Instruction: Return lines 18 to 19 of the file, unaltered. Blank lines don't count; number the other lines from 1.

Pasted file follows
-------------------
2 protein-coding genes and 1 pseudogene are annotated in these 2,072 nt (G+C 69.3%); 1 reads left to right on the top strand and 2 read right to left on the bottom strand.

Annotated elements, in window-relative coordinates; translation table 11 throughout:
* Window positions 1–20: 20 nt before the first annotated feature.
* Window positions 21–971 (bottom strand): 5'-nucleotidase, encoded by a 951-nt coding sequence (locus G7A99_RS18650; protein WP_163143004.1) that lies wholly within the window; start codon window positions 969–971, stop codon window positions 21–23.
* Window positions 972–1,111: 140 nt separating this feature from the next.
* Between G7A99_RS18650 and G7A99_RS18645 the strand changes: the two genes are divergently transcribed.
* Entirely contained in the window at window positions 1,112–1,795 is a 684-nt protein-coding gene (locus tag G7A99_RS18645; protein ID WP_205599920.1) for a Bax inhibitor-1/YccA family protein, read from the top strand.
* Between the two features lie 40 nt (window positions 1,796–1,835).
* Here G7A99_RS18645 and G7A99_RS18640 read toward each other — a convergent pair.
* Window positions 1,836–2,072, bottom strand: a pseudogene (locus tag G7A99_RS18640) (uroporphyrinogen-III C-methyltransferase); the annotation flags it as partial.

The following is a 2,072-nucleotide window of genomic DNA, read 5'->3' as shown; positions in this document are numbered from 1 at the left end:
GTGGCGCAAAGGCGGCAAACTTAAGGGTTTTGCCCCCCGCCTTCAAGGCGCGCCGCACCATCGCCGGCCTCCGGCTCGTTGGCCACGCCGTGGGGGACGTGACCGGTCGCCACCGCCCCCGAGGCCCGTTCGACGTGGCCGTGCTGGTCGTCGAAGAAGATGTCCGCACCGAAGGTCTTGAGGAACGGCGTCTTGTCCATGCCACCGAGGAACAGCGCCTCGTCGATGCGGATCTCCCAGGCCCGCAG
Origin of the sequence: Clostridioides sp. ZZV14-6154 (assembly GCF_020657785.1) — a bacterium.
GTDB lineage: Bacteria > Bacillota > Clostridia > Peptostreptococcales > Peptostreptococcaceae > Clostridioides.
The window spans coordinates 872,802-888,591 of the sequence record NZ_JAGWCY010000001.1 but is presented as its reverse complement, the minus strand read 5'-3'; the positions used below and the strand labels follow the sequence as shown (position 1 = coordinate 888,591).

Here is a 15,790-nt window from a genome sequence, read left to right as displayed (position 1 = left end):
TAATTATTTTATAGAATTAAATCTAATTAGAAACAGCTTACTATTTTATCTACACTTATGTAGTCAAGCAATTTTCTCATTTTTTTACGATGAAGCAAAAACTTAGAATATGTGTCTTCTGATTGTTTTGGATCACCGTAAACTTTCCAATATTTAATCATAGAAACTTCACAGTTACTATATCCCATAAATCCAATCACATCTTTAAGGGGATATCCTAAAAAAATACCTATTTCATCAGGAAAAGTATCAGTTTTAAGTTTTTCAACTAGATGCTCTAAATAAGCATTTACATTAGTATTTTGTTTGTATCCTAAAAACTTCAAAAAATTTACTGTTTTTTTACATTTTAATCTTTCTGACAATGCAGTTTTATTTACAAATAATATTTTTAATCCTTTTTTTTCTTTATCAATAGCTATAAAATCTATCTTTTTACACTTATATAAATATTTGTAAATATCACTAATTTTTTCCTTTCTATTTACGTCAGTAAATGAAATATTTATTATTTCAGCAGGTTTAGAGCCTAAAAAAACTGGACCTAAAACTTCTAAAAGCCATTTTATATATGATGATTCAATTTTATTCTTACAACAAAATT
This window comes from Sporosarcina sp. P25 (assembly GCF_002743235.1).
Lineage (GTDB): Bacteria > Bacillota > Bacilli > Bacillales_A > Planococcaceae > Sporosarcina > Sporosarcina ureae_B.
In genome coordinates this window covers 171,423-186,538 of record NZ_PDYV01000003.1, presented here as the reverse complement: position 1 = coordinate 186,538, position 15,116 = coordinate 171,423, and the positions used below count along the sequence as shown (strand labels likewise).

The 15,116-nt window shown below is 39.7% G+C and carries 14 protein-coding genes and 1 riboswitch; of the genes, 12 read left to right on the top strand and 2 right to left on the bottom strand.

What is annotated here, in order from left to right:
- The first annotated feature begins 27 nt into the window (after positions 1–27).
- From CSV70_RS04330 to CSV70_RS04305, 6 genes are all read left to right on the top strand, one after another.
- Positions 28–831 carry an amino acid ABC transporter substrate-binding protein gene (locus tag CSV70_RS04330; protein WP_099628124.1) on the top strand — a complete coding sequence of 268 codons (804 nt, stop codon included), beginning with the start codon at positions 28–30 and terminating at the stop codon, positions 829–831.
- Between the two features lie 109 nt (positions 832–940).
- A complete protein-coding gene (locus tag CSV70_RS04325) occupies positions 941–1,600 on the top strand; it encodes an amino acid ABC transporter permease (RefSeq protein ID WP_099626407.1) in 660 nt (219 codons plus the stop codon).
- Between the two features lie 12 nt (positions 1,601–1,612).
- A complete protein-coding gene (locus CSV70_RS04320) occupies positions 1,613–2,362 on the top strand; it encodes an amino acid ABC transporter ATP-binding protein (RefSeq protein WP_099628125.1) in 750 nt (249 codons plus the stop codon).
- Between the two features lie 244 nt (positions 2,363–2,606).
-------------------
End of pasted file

This window comes from Sporosarcina sp. P25 (assembly GCF_002743235.1).
Lineage (GTDB): Bacteria > Bacillota > Bacilli > Bacillales_A > Planococcaceae > Sporosarcina > Sporosarcina ureae_B.